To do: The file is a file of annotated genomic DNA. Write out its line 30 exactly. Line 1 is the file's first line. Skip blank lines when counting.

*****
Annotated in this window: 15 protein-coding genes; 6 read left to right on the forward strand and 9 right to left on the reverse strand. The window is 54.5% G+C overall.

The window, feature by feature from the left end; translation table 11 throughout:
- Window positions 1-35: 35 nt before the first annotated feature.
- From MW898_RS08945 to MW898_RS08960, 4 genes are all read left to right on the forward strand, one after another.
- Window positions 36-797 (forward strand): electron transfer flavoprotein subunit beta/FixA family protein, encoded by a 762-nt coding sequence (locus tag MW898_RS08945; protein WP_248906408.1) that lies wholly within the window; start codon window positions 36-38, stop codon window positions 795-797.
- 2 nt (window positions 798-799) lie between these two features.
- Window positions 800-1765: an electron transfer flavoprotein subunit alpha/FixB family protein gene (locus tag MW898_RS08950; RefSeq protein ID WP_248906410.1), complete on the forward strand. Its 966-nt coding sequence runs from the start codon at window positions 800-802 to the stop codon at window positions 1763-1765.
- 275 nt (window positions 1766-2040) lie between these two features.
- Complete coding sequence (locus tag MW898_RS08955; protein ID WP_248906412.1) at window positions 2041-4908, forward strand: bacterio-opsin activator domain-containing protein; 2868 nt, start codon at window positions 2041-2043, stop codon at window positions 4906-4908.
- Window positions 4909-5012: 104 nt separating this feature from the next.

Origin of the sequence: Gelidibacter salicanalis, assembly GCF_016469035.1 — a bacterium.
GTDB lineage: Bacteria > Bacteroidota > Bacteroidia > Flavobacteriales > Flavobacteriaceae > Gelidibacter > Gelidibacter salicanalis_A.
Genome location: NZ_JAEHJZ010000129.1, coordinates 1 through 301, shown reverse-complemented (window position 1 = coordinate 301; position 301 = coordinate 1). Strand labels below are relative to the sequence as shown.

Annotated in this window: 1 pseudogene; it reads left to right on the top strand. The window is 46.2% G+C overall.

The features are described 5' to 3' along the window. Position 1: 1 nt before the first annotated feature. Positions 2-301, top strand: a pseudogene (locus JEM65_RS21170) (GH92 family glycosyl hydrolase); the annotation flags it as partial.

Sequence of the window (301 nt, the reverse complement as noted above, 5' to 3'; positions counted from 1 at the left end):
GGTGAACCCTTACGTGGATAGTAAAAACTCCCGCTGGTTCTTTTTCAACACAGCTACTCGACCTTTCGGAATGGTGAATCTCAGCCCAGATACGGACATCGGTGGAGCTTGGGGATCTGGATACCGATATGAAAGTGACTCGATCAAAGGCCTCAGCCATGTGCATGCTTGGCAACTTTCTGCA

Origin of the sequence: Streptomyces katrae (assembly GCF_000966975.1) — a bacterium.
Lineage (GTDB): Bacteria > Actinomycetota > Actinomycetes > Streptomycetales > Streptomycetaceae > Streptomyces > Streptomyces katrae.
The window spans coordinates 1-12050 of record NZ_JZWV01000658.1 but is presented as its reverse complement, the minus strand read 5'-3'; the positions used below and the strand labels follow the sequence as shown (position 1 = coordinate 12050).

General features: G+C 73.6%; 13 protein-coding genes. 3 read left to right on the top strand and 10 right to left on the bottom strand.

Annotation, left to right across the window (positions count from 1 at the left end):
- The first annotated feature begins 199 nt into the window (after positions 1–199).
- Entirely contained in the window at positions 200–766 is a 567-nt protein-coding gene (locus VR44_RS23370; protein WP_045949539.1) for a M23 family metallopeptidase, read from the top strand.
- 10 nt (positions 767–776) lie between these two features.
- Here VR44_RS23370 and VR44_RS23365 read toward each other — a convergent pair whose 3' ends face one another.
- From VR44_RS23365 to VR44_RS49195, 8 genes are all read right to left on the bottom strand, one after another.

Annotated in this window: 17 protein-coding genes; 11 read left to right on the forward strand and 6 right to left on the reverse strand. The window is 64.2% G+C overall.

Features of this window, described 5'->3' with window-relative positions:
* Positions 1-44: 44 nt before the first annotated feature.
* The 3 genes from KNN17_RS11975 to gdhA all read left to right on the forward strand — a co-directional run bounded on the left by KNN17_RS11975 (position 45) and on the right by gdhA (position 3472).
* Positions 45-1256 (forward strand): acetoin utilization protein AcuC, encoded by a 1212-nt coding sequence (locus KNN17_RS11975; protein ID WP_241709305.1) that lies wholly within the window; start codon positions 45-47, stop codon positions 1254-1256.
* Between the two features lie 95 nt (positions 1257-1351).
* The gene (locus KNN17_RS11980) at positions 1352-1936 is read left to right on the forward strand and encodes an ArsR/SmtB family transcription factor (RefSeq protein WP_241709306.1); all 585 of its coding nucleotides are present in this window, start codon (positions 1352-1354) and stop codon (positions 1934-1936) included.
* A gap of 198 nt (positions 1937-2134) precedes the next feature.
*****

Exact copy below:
* Positions 1-44: 44 nt before the first annotated feature.